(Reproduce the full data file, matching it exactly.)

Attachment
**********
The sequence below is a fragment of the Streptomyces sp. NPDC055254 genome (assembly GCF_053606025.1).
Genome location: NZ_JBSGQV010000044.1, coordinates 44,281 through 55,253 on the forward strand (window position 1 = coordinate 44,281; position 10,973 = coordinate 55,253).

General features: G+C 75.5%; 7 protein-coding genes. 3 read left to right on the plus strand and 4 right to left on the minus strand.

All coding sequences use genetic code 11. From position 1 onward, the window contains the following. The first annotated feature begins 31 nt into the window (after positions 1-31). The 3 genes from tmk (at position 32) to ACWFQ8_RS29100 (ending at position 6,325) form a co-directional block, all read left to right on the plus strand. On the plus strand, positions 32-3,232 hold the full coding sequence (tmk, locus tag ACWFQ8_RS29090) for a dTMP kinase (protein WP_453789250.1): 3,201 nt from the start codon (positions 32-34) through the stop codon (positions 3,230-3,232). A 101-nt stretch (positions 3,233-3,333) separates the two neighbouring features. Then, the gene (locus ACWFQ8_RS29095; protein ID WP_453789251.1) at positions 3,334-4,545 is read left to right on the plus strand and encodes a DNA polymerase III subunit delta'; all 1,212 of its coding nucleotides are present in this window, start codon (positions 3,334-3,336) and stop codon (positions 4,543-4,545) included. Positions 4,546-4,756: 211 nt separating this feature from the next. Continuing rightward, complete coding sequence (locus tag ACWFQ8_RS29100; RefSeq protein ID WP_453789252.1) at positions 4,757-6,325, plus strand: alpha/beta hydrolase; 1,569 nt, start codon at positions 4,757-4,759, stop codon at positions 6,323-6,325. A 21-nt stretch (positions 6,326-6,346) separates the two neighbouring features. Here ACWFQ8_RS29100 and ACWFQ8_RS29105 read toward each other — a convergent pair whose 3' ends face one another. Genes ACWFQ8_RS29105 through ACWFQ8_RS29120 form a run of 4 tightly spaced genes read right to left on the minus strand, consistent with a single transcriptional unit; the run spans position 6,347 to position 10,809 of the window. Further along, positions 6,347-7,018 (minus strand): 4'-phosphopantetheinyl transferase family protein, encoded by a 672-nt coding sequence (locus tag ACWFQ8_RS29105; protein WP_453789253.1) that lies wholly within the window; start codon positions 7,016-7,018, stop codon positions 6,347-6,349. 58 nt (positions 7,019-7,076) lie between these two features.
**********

The sequence below is a fragment of the Streptomyces sp. NPDC055254 genome (assembly GCF_053606025.1).
Genome location: NZ_JBSGQV010000044.1, coordinates 44,281 through 55,253 on the forward strand (window position 1 = coordinate 44,281; position 10,973 = coordinate 55,253).

General features: G+C 75.5%; 7 protein-coding genes. 3 read left to right on the plus strand and 4 right to left on the minus strand.

All coding sequences use genetic code 11. From position 1 onward, the window contains the following. The first annotated feature begins 31 nt into the window (after positions 1-31). The 3 genes from tmk (at position 32) to ACWFQ8_RS29100 (ending at position 6,325) form a co-directional block, all read left to right on the plus strand. On the plus strand, positions 32-3,232 hold the full coding sequence (tmk, locus tag ACWFQ8_RS29090) for a dTMP kinase (protein WP_453789250.1): 3,201 nt from the start codon (positions 32-34) through the stop codon (positions 3,230-3,232). A 101-nt stretch (positions 3,233-3,333) separates the two neighbouring features. Then, the gene (locus ACWFQ8_RS29095; protein ID WP_453789251.1) at positions 3,334-4,545 is read left to right on the plus strand and encodes a DNA polymerase III subunit delta'; all 1,212 of its coding nucleotides are present in this window, start codon (positions 3,334-3,336) and stop codon (positions 4,543-4,545) included. Positions 4,546-4,756: 211 nt separating this feature from the next. Continuing rightward, complete coding sequence (locus tag ACWFQ8_RS29100; RefSeq protein ID WP_453789252.1) at positions 4,757-6,325, plus strand: alpha/beta hydrolase; 1,569 nt, start codon at positions 4,757-4,759, stop codon at positions 6,323-6,325. A 21-nt stretch (positions 6,326-6,346) separates the two neighbouring features. Here ACWFQ8_RS29100 and ACWFQ8_RS29105 read toward each other — a convergent pair whose 3' ends face one another. Genes ACWFQ8_RS29105 through ACWFQ8_RS29120 form a run of 4 tightly spaced genes read right to left on the minus strand, consistent with a single transcriptional unit; the run spans position 6,347 to position 10,809 of the window. Further along, positions 6,347-7,018 (minus strand): 4'-phosphopantetheinyl transferase family protein, encoded by a 672-nt coding sequence (locus tag ACWFQ8_RS29105; protein WP_453789253.1) that lies wholly within the window; start codon positions 7,016-7,018, stop codon positions 6,347-6,349. 58 nt (positions 7,019-7,076) lie between these two features.